The variable unit in the quotation is the factor of production that is varied keeping the others fixed. For example it could be the amount of workers hired, while keeping the amount of machinery (capital) fixed. Or it could be the amount of machines reented, keeping the amount of workers fixed. As for your other question diminishing returns does not refer ...


1

Market sharing simply means that both platforms have some market share. So the condition can probably be obtained by finding the closed-form solution for market shares (not only implicitly as in (7)) and imposing the condition that all market shares are positive. This is akin to each platform having an interior solution. I am not sure which Hessian you are ...


1

The article Quality of Information and Oligopolistic Price Discrimination by Liu and Serfes covers this topic in great detail. It also has a rather nice literature review.


1

Captive insurance is an insurance for purpose of insuring the owners of the said insurance. It’s a kind of self-insurance where multiple agents pool their capital together to insure themselves. So the term in that sentence refers to the pool of resources for insurance. It’s called captive because the modern concept of this kind of insurance was first ...


1

If you want some simple model of stock prices consistent with efficient market hypothesis it would be random walk: $$p_{t+1}= a+ p_t +\epsilon_t$$ You don’t even need to model cycles there explicitly just due to random chance it will exhibit some ‘cyclical-like’ behavior. Although, I know it’s not actual cyclical behavior because it can diverge it’s ...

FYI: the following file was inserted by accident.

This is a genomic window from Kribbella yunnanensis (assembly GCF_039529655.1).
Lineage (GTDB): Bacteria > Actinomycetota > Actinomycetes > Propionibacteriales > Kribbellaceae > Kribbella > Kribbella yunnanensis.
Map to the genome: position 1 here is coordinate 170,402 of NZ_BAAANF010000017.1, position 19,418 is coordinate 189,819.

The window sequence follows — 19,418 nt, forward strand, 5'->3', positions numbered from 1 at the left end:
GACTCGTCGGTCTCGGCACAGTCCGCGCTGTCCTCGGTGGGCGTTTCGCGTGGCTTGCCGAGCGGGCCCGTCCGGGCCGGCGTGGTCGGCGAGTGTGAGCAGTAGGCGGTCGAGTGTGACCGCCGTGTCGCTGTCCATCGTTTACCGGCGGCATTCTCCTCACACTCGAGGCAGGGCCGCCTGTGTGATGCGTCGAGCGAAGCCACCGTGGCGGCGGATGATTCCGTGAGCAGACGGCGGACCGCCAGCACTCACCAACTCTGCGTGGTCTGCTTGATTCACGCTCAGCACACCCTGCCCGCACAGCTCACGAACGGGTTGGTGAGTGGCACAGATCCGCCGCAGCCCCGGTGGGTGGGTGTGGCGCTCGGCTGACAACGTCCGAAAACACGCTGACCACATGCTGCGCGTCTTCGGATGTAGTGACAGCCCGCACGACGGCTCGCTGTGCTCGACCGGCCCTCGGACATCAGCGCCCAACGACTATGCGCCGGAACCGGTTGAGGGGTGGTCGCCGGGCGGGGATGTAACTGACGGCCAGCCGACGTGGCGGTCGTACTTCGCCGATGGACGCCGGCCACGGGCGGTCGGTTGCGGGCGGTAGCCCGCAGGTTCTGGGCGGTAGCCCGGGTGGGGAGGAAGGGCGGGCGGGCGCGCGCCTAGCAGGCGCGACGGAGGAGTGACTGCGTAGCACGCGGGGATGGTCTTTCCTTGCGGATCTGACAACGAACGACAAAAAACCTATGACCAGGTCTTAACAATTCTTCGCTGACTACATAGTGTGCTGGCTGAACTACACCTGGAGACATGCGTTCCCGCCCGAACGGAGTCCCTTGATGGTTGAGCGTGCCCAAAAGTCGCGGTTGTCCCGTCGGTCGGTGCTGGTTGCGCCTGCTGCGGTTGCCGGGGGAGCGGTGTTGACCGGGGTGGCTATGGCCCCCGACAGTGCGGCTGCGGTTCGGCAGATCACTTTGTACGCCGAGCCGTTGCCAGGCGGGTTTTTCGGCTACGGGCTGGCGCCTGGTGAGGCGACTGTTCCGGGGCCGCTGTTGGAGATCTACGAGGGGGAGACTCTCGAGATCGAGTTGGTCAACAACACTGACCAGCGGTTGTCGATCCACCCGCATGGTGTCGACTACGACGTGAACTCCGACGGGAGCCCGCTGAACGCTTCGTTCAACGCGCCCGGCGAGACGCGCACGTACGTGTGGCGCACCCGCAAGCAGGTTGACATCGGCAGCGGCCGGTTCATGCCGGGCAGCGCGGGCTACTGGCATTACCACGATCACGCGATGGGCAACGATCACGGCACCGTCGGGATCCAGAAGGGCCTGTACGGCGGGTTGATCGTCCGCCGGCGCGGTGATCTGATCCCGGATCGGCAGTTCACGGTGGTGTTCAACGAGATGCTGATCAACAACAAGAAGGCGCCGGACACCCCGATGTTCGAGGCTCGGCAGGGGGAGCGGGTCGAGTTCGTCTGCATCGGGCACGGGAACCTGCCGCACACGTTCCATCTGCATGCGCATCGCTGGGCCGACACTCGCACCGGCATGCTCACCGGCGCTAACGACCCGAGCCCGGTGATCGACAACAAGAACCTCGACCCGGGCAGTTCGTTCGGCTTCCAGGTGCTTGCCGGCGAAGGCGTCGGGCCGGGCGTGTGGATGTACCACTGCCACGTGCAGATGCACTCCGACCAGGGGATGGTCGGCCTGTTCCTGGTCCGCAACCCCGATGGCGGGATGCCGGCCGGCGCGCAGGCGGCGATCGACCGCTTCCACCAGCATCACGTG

1

It seems the instructor is referring to the opp. cost of giving up the profit from selling x amount of apples. Which would be an opportunity cost. Opportunity cost isn't strictly alternative based, for example: If I'm selling 10 apples today, the opportunity cost of be only selling 9 apples tomorrow is whatever profit I stand to lose from not selling the ...


1

Utility is not the same as consumer surplus. Consumer surplus is the difference between price an individuals pay and their individual reservation price. Utility is a measure of gratification that can be completely different from consumer surplus and depending on what kind of utility we are talking about it might not even be possible to assign integer value ...


1

If the other two methods did not work out for you, another possibility, albeit a more difficult one: Set up the bordered Hessian: $$\bar{H}=\begin{bmatrix}0 & \frac{\partial v}{\partial p_1} & \frac{\partial v}{\partial p_2} & \frac{\partial v}{\partial p_3} & \frac{\partial v}{\partial m}\\ \frac{\partial v}{\partial p_1} & \frac{\...